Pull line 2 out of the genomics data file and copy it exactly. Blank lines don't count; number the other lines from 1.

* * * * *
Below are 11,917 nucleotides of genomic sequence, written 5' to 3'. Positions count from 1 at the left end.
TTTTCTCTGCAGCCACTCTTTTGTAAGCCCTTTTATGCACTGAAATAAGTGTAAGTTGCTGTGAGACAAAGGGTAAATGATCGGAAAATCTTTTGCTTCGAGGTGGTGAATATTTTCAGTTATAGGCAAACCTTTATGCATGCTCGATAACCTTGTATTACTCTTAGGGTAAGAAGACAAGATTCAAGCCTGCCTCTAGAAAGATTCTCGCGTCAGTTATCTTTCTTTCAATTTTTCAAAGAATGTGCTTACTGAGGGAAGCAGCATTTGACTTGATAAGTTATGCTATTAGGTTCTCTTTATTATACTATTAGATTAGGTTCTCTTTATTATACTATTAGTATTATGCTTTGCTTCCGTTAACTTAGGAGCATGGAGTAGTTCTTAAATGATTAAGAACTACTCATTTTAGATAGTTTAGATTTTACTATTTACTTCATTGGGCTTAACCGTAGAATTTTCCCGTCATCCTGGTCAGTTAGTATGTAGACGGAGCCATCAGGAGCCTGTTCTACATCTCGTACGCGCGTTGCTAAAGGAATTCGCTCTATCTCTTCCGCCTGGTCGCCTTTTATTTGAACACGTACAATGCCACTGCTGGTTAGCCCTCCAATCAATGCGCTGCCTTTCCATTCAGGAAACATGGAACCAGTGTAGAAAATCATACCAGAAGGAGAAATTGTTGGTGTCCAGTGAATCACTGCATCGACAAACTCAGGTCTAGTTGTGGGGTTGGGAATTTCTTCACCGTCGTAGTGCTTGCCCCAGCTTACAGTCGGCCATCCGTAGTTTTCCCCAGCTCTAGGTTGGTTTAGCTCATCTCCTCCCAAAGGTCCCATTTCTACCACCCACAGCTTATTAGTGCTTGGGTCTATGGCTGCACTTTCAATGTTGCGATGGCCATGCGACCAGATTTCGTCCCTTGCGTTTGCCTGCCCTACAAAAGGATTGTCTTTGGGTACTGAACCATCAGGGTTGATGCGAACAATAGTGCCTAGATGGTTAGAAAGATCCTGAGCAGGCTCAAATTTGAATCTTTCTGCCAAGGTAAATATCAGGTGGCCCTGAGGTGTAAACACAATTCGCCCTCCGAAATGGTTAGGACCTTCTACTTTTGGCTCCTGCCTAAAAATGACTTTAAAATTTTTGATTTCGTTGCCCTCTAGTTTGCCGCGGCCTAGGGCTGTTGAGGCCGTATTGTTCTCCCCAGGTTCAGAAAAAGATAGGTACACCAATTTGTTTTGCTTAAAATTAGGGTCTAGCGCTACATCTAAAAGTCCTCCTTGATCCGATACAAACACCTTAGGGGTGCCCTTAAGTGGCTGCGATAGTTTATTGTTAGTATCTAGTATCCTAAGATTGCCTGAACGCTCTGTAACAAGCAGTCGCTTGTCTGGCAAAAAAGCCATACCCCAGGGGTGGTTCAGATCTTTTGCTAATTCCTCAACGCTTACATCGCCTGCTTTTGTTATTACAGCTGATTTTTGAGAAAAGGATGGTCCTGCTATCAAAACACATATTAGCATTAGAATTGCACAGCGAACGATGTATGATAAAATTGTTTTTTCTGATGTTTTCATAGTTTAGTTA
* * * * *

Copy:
TTTTCTCTGCAGCCACTCTTTTGTAAGCCCTTTTATGCACTGAAATAAGTGTAAGTTGCTGTGAGACAAAGGGTAAATGATCGGAAAATCTTTTGCTTCGAGGTGGTGAATATTTTCAGTTATAGGCAAACCTTTATGCATGCTCGATAACCTTGTATTACTCTTAGGGTAAGAAGACAAGATTCAAGCCTGCCTCTAGAAAGATTCTCGCGTCAGTTATCTTTCTTTCAATTTTTCAAAGAATGTGCTTACTGAGGGAAGCAGCATTTGACTTGATAAGTTATGCTATTAGGTTCTCTTTATTATACTATTAGATTAGGTTCTCTTTATTATACTATTAGTATTATGCTTTGCTTCCGTTAACTTAGGAGCATGGAGTAGTTCTTAAATGATTAAGAACTACTCATTTTAGATAGTTTAGATTTTACTATTTACTTCATTGGGCTTAACCGTAGAATTTTCCCGTCATCCTGGTCAGTTAGTATGTAGACGGAGCCATCAGGAGCCTGTTCTACATCTCGTACGCGCGTTGCTAAAGGAATTCGCTCTATCTCTTCCGCCTGGTCGCCTTTTATTTGAACACGTACAATGCCACTGCTGGTTAGCCCTCCAATCAATGCGCTGCCTTTCCATTCAGGAAACATGGAACCAGTGTAGAAAATCATACCAGAAGGAGAAATTGTTGGTGTCCAGTGAATCACTGCATCGACAAACTCAGGTCTAGTTGTGGGGTTGGGAATTTCTTCACCGTCGTAGTGCTTGCCCCAGCTTACAGTCGGCCATCCGTAGTTTTCCCCAGCTCTAGGTTGGTTTAGCTCATCTCCTCCCAAAGGTCCCATTTCTACCACCCACAGCTTATTAGTGCTTGGGTCTATGGCTGCACTTTCAATGTTGCGATGGCCATGCGACCAGATTTCGTCCCTTGCGTTTGCCTGCCCTACAAAAGGATTGTCTTTGGGTACTGAACCATCAGGGTTGATGCGAACAATAGTGCCTAGATGGTTAGAAAGATCCTGAGCAGGCTCAAATTTGAATCTTTCTGCCAAGGTAAATATCAGGTGGCCCTGAGGTGTAAACACAATTCGCCCTCCGAAATGGTTAGGACCTTCTACTTTTGGCTCCTGCCTAAAAATGACTTTAAAATTTTTGATTTCGTTGCCCTCTAGTTTGCCGCGGCCTAGGGCTGTTGAGGCCGTATTGTTCTCCCCAGGTTCAGAAAAAGATAGGTACACCAATTTGTTTTGCTTAAAATTAGGGTCTAGCGCTACATCTAAAAGTCCTCCTTGATCCGATACAAACACCTTAGGGGTGCCCTTAAGTGGCTGCGATAGTTTATTGTTAGTATCTAGTATCCTAAGATTGCCTGAACGCTCTGTAACAAGCAGTCGCTTGTCTGGCAAAAAAGCCATACCCCAGGGGTGGTTCAGATCTTTTGCTAATTCCTCAACGCTTACATCGCCTGCTTTTGTTATTACAGCTGATTTTTGAGAAAAGGATGGTCCTGCTATCAAAACACATATTAGCATTAGAATTGCACAGCGAACGATGTATGATAAAATTGTTTTTTCTGATGTTTTCATAGTTTAGTTA